Nearly two years ago, the story of Happy Sindane hit the headlines in South Africa. Happy claimed he was a white boy who had been abducted when he was a toddler by a black woman.
The Johannesburg-based writer and novelist Veronique Tadjo considers what the case of Happy Sindane says about identity in South Africa today.
Almost two years ago Happy Sindane entered a South African police station on the outskirts of Pretoria.
Happy Sindane highlighted the importance of race in South Africa
He stood in front of the officer on duty and declared that he was a white boy, that he had been abducted as a toddler by the black maid who used to work in his parents' house.
For the last 12 years or so, he had lived in a black township and been treated like a slave, until he managed to escape.
In a matter of hours, Happy Sindane's story made the headlines of national and foreign newspapers.
A white boy reappearing after having been lost for years, Happy's plight had caught the collective imagination of the country.
His face suddenly became familiar to us.
When I saw Happy's portrait for the first time, it immediately struck me that he was a child of mixed blood parentage and not plain white.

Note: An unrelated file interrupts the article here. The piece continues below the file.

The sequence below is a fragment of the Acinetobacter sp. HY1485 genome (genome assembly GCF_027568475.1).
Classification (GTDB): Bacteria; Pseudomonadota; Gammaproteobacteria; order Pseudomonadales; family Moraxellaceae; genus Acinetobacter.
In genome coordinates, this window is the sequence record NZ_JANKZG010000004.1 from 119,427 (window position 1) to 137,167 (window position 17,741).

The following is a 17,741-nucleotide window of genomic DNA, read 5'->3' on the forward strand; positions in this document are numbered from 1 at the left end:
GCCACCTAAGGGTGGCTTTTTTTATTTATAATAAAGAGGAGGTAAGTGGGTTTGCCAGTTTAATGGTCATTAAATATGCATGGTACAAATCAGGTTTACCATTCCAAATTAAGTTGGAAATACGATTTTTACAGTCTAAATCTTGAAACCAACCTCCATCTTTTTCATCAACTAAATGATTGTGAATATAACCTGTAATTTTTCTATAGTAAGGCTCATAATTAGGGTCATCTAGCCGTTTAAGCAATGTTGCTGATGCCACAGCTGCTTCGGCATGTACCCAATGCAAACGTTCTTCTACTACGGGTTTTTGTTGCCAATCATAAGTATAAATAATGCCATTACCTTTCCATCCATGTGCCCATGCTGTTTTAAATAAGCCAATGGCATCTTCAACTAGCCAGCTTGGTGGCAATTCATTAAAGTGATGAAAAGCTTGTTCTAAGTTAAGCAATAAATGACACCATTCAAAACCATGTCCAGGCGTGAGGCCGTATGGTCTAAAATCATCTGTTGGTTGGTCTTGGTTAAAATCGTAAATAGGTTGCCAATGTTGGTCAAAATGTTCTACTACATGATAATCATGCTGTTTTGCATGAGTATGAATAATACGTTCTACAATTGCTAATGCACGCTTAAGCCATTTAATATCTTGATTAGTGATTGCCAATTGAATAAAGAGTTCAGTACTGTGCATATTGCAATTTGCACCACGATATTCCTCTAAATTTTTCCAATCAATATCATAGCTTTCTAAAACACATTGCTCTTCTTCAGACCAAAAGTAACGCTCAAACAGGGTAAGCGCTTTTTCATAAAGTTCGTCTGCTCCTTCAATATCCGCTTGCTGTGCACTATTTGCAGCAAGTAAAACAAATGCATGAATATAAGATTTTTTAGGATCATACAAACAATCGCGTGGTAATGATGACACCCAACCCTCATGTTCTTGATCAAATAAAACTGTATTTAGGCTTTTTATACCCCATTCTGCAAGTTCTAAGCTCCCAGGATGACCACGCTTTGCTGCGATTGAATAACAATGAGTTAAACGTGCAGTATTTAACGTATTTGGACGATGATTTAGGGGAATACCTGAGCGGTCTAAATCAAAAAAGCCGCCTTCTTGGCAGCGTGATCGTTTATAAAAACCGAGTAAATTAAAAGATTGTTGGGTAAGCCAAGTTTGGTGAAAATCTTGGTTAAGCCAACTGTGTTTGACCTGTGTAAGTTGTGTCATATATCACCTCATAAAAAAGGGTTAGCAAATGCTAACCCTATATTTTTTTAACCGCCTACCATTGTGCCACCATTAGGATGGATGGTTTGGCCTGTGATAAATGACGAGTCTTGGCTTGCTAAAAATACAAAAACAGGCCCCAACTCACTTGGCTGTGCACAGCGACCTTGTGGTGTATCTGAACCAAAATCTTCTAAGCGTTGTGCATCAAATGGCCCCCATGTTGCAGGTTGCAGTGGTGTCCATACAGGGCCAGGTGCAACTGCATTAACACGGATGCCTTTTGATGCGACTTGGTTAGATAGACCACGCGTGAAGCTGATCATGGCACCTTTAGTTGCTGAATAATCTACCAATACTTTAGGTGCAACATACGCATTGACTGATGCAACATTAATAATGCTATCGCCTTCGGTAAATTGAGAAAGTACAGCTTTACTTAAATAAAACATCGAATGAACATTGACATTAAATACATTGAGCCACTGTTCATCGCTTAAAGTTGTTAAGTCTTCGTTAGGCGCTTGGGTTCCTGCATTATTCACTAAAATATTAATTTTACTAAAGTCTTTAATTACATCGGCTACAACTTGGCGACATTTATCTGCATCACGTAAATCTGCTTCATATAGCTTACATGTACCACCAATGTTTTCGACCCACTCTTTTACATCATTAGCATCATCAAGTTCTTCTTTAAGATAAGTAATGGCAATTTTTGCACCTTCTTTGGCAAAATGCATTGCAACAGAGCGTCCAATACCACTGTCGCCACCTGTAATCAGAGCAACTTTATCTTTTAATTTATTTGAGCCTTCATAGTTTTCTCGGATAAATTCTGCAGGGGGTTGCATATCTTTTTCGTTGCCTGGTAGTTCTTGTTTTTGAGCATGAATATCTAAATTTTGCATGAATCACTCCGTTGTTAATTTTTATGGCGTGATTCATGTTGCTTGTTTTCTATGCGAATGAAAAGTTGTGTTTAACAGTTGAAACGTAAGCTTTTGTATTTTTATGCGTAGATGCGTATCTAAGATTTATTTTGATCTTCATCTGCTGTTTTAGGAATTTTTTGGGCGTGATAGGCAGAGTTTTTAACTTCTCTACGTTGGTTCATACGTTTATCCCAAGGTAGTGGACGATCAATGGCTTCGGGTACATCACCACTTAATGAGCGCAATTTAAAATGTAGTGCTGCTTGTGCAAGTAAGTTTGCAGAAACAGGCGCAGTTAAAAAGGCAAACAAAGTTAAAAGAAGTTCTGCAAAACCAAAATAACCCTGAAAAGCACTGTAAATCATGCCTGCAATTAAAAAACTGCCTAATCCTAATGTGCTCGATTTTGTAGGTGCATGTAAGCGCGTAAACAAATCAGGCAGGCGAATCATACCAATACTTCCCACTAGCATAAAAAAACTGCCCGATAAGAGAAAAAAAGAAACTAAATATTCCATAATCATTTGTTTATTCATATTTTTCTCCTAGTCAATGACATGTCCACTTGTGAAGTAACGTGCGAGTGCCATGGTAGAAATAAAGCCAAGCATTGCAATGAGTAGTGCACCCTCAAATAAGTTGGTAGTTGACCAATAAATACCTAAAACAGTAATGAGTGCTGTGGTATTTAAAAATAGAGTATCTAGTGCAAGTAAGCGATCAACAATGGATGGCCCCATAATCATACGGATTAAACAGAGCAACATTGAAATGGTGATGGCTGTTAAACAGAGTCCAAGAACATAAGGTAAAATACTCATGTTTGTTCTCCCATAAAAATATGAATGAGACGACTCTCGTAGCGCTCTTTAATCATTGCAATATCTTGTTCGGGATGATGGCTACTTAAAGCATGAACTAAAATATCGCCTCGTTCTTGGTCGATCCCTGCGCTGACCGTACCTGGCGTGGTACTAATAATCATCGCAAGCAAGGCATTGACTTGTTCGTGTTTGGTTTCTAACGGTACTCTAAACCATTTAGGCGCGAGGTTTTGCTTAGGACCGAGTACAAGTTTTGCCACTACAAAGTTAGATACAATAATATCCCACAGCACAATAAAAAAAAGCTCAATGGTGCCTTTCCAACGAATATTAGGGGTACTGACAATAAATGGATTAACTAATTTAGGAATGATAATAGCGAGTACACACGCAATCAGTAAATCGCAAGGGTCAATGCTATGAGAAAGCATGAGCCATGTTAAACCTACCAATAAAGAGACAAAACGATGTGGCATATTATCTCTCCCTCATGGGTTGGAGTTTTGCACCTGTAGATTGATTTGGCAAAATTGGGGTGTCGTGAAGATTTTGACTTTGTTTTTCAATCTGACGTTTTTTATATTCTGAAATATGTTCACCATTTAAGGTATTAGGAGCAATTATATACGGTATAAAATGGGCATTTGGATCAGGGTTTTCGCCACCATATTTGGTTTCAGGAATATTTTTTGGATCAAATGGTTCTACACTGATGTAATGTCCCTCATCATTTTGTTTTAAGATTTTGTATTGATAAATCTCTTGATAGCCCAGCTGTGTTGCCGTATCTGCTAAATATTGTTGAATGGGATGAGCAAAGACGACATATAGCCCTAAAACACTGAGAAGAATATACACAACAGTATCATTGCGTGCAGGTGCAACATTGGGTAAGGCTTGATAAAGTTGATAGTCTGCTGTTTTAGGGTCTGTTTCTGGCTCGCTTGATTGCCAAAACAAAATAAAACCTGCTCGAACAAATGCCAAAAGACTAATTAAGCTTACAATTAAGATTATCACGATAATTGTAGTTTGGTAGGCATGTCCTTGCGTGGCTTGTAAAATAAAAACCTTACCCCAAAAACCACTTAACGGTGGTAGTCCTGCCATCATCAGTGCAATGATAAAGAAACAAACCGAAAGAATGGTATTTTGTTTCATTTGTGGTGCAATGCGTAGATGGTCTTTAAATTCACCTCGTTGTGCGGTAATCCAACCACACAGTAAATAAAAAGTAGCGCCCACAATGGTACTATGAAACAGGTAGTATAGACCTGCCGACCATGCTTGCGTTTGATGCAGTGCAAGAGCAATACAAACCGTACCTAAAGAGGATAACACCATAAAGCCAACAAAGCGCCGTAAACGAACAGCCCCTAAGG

For me it was something obvious. In fact, it looked so obvious I asked myself why nobody seemed to have noticed it.
Even though his hair looked straight and he was light skinned, I could not help seeing his African features.
Confronted by this general blindness, I told myself that I must have missed something.
How was it possible that a nation whose life had been dominated by race for so long under the apartheid system could not see that the boy was not white?
It is true that during apartheid, there was the famous "test of the comb".
When somebody's origin was in doubt, a comb with fine teeth would be used to comb his or her hair.
If the comb ran through it easily, then that person could be classified as white.
Sometimes, in the same family, a child would be declared white while his brother or sister was not.